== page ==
Today, we celebrate four women who have been inspirations to others and for the changes they brought about, for their work ethic, and for their passion to improve the everyday lives of marginalised or oppressed groups.
Marielle Franco (Brazil)
Marielle Franco (1979-2018) is a Brazilian human rights activist who drew on her experiences growing up in Maré, a favela (slum) in Rio de Janeiro, to campaign for the rights of favela residents, many of whom are Black.
Most of what she fought in activism about was police brutality and military intervention in the favelas. She also tried to improve the lives of black women in her community. Sadly, she was assassinated in 2018 but her legacy lives on as some women closely connected to her have step up into politics and now elected into public offices.
Efua Dorkenoo (Ghana)
Efua Dorkenoo (1949-2014) was a Ghanaian-British women’s rights activist who was a pioneering leader in the global movement to end female genital cutting.
While working as a staff nurse at London hospitals that she learned of the medical complications faced by women who had undergone the practice of genital cutting and co-founded Foundation for Women’s Health, Research and Development, a women’s rights organisation to help out a stop to the practice in 1983. As part of her achievements, she also became the World Health Organization’s first technical expert on female genital cutting.
Ngozi Okonjo-Iweala (Nigeria)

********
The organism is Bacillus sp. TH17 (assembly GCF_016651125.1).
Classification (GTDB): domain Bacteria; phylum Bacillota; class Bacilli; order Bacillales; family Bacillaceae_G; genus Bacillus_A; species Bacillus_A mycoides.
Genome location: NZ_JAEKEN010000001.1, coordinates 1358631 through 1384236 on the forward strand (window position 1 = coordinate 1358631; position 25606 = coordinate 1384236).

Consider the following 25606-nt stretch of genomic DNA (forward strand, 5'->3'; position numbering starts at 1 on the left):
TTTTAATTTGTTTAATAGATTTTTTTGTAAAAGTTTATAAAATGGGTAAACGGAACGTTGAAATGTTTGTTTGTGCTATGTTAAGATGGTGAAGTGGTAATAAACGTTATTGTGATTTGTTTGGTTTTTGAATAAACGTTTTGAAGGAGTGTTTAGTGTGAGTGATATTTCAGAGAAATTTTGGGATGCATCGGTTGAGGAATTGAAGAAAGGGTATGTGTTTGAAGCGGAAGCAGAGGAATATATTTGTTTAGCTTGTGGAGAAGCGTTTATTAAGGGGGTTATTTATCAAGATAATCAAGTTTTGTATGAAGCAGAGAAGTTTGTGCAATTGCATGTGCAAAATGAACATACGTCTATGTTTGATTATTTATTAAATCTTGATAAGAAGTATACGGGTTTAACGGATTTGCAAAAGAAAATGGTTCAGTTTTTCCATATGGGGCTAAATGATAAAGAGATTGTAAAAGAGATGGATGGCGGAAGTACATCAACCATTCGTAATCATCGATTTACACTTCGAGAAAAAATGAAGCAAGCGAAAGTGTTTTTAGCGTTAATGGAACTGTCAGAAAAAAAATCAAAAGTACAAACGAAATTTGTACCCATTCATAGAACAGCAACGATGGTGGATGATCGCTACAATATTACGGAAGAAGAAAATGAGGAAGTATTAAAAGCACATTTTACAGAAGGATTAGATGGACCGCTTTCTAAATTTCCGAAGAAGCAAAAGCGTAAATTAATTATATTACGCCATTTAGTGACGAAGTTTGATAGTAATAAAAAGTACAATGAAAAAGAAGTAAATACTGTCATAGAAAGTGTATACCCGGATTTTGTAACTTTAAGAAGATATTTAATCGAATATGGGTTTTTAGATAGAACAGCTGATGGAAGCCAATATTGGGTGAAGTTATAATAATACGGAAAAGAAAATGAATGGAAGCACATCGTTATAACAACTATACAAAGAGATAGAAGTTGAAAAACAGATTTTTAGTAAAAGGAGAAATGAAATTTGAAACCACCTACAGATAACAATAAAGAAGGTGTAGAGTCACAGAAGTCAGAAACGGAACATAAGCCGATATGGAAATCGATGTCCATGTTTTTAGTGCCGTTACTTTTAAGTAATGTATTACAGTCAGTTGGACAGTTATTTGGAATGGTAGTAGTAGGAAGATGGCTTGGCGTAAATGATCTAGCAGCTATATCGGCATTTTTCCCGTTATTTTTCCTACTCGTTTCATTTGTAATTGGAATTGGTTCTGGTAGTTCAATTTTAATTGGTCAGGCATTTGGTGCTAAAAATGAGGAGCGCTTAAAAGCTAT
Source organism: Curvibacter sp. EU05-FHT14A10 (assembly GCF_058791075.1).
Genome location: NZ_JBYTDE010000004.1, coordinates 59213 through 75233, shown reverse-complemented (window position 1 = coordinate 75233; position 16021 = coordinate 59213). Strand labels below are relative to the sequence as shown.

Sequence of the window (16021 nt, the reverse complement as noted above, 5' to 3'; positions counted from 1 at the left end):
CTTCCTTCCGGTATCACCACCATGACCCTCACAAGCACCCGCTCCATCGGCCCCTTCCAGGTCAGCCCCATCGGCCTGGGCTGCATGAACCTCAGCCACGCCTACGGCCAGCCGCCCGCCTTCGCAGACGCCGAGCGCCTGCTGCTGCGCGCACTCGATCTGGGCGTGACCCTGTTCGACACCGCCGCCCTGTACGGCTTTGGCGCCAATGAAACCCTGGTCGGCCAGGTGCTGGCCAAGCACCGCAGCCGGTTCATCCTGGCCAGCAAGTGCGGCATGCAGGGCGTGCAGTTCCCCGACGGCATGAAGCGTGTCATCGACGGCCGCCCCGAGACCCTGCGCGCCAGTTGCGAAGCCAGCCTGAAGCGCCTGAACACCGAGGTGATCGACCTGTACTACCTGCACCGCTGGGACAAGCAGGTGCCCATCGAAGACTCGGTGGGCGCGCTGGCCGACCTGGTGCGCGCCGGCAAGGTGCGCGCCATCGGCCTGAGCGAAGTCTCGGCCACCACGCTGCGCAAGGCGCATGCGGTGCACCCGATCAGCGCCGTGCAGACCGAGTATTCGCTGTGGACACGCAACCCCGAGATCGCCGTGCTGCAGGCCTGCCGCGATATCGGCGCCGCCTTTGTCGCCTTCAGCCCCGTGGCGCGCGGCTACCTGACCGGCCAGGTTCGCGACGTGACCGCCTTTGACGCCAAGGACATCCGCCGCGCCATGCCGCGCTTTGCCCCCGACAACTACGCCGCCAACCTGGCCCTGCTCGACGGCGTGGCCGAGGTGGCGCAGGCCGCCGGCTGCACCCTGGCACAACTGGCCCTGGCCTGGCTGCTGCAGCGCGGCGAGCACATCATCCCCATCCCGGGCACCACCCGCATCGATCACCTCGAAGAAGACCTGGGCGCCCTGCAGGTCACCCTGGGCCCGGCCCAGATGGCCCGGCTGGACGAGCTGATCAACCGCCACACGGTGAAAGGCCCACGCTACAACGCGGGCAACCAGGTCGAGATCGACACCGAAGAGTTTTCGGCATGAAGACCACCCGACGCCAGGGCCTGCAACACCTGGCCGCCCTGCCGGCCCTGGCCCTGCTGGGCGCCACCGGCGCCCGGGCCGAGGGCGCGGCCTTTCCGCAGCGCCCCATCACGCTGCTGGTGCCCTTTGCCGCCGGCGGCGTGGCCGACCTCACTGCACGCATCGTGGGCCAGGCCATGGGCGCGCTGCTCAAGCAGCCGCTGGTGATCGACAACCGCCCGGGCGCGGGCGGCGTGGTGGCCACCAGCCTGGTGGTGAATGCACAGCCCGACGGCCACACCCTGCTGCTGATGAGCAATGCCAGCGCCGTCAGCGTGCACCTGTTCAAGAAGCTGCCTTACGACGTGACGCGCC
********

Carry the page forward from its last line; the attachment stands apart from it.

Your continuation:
Nigerian economist and politician Ngozi Okonjo-Iweala is the first woman and the first African to be appointed as director-general of the World Trade Organization. She was two-time finance minister of Nigeria where she worked to reduce corruption in the country and also supported young women by launching programmes such as Growing Girls and Women in Nigeria, to help women gain skills and employment.
Wangari Maathai (Kenya)
Professor Wangari Maathai (1940-2011), a Kenyan environmentalist and human rights activist, was the first African woman to win the Nobel Peace Prize in 2004. Seeing the challenges facing the country such as drought, loss of biodiversity and increased poverty, she founded the Green Belt Movement in 1977 where the focus was on poverty reduction and environmental conservation through tree planting. By 2004, the movement had expanded to over 30 countries and has now planted more than 51 million trees in Kenya alone.
These women have been of great impact to the African community and at Power of Africa, we celebrate their prowess and courage, stepping up to do something for their community.